“To be is to do.” -Plato
“To do is to be.” - Sartre
“Do be do be do.” – Frank Sinatra
- Graffiti in the Antioch College bathroom, 1969
Ram Das would disapprove of my last two posts— don’t look forward, don’t look back, just be here now. Good advice, but not wholly practical. Since we are shaped by our past, it rides in on each day with us. Since a new horizon is always beckoning (as David Whyte often puts it), we would do well to look ahead as well. “Here” is in fact a multiplicity of places and “now” the crossroads of past, present and future. Though we can all use reminders to be in the present moment more fully, we are also creatures of becoming, always on our way somewhere, always changing and shifting and moving forward or back.
My experience of the rare moments of being fully present is a matter of grace. A sunset, a sublime piece of music, a quiet moment with a loved one mysteriously stops time and frames the moment as “This. This is what I was born for.” These are not moments to schedule on a calendar or achieve through a pre-packaged step-by-step process, not experiences to call up on-demand and certainly not something to find on any shelf in a store. They arrive unexpectedly, surprisingly, mostly when the self that seeks them relaxes its muscular effort and just lets things be.
But that is not to say that we are at the whim of some outside force of blessing and benediction, waiting passively to be chosen in the lottery of sublime encounters. It begins with a hunger, a thirst, a desire to remember what felt so effortless as a child. There is no better description of that loss of mystery and magic than Wordsworth’s opening lines to Intimations of Immortality:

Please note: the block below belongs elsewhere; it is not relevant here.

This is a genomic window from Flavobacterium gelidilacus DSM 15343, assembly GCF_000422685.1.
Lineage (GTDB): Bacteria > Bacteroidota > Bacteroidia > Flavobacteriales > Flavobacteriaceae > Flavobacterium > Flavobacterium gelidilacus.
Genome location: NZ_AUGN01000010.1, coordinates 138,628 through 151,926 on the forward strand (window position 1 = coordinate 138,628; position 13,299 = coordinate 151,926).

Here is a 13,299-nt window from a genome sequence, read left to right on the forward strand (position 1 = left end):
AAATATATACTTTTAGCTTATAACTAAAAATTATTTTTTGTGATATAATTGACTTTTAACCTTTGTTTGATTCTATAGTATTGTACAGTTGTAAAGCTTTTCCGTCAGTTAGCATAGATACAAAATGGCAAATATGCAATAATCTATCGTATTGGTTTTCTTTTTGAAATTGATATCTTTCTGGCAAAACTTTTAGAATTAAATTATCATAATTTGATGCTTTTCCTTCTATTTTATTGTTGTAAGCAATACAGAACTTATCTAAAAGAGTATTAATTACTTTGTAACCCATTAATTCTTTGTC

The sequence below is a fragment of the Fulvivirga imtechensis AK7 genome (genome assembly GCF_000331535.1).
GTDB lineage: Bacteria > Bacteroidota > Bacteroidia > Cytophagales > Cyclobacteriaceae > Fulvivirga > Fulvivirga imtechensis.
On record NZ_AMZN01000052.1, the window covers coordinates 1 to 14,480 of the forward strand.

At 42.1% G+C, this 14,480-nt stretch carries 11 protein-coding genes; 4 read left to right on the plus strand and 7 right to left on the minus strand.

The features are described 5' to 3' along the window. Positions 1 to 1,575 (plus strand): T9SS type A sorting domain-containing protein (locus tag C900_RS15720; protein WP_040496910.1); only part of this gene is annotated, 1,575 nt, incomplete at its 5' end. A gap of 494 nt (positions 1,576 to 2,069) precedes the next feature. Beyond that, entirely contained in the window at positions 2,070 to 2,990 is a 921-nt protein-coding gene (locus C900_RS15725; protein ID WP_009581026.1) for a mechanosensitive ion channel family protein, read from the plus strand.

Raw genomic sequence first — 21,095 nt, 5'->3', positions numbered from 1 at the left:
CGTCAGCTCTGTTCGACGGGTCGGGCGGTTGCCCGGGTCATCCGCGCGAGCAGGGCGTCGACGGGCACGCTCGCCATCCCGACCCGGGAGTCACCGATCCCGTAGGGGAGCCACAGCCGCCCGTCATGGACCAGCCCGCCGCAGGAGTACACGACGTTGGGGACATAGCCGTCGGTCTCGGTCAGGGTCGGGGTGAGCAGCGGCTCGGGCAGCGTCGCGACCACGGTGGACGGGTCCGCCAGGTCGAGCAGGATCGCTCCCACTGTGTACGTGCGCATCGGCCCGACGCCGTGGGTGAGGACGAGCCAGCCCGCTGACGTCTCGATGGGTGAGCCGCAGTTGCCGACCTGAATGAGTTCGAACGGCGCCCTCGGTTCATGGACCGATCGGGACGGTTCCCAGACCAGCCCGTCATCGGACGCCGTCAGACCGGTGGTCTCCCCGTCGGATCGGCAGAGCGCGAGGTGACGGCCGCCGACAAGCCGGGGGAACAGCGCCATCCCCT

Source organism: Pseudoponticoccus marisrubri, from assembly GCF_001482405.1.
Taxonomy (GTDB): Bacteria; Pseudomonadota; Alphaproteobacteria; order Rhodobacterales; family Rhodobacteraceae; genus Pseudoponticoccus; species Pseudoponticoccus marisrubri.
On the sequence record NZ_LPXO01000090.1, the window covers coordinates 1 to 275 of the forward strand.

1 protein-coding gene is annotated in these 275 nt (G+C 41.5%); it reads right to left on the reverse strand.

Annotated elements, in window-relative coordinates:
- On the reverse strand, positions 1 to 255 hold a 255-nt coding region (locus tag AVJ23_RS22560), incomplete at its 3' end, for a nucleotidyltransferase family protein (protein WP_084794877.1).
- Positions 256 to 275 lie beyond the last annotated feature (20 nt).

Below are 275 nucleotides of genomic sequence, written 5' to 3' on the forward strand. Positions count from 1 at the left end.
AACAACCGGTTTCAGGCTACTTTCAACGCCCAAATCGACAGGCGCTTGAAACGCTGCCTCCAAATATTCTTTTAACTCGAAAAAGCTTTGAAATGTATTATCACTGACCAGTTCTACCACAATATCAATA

There was a time when meadow, grove and stream,
The earth and every common sight.
To me did seem
Apparelled in celestial light,
The glory and freshness of a dream.
Turn wheresoever I may,
By night or day,
That which I have seen I now can see no more…
So we make the invitation to remembrance first by the seeking, the confirmation that we care to be more attentive and receptive to beauty, magic and mystery. Then there are practices that don’t guarantee, but invite— meditation, music, moon-gazing, morning meandering in mountain meadows. We go to where we might be found and sometimes, if we’re lucky, we meet the moment in its full promise and with our whole self.
So Ram Das, Plato and Sartre were on to something— to be is to do, to do is to be. But Frank Sinatra said it best of all— if you sing your way into the mystery, the being and doing are joined in the dance. “Do-be-do-be-do,” my friends.